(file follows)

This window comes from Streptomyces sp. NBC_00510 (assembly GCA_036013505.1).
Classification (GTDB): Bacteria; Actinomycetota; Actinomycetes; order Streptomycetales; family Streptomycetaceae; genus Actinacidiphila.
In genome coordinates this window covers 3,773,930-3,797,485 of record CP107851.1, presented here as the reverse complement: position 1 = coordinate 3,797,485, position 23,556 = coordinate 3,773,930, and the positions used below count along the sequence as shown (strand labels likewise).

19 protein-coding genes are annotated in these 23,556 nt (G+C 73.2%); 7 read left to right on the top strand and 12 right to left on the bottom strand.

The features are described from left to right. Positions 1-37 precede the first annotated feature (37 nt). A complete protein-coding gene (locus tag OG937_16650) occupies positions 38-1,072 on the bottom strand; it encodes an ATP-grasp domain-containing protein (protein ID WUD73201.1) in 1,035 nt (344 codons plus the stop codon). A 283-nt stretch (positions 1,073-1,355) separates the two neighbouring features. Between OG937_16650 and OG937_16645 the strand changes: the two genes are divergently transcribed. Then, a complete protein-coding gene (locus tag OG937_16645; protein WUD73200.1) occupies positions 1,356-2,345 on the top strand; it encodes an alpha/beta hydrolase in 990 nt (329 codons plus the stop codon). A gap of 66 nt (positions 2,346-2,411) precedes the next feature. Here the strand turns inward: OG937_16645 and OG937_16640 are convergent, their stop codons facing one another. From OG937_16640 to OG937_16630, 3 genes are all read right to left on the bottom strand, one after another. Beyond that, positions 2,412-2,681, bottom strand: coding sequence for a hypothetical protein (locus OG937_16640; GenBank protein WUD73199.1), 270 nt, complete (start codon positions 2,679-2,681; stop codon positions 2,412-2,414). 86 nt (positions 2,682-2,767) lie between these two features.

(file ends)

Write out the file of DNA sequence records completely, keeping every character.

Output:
This window comes from Streptomyces sp. NBC_00510 (assembly GCA_036013505.1).
Classification (GTDB): Bacteria; Actinomycetota; Actinomycetes; order Streptomycetales; family Streptomycetaceae; genus Actinacidiphila.
In genome coordinates this window covers 3,773,930-3,797,485 of record CP107851.1, presented here as the reverse complement: position 1 = coordinate 3,797,485, position 23,556 = coordinate 3,773,930, and the positions used below count along the sequence as shown (strand labels likewise).

19 protein-coding genes are annotated in these 23,556 nt (G+C 73.2%); 7 read left to right on the top strand and 12 right to left on the bottom strand.

The features are described from left to right. Positions 1-37 precede the first annotated feature (37 nt). A complete protein-coding gene (locus tag OG937_16650) occupies positions 38-1,072 on the bottom strand; it encodes an ATP-grasp domain-containing protein (protein ID WUD73201.1) in 1,035 nt (344 codons plus the stop codon). A 283-nt stretch (positions 1,073-1,355) separates the two neighbouring features. Between OG937_16650 and OG937_16645 the strand changes: the two genes are divergently transcribed. Then, a complete protein-coding gene (locus tag OG937_16645; protein WUD73200.1) occupies positions 1,356-2,345 on the top strand; it encodes an alpha/beta hydrolase in 990 nt (329 codons plus the stop codon). A gap of 66 nt (positions 2,346-2,411) precedes the next feature. Here the strand turns inward: OG937_16645 and OG937_16640 are convergent, their stop codons facing one another. From OG937_16640 to OG937_16630, 3 genes are all read right to left on the bottom strand, one after another. Beyond that, positions 2,412-2,681, bottom strand: coding sequence for a hypothetical protein (locus OG937_16640; GenBank protein WUD73199.1), 270 nt, complete (start codon positions 2,679-2,681; stop codon positions 2,412-2,414). 86 nt (positions 2,682-2,767) lie between these two features.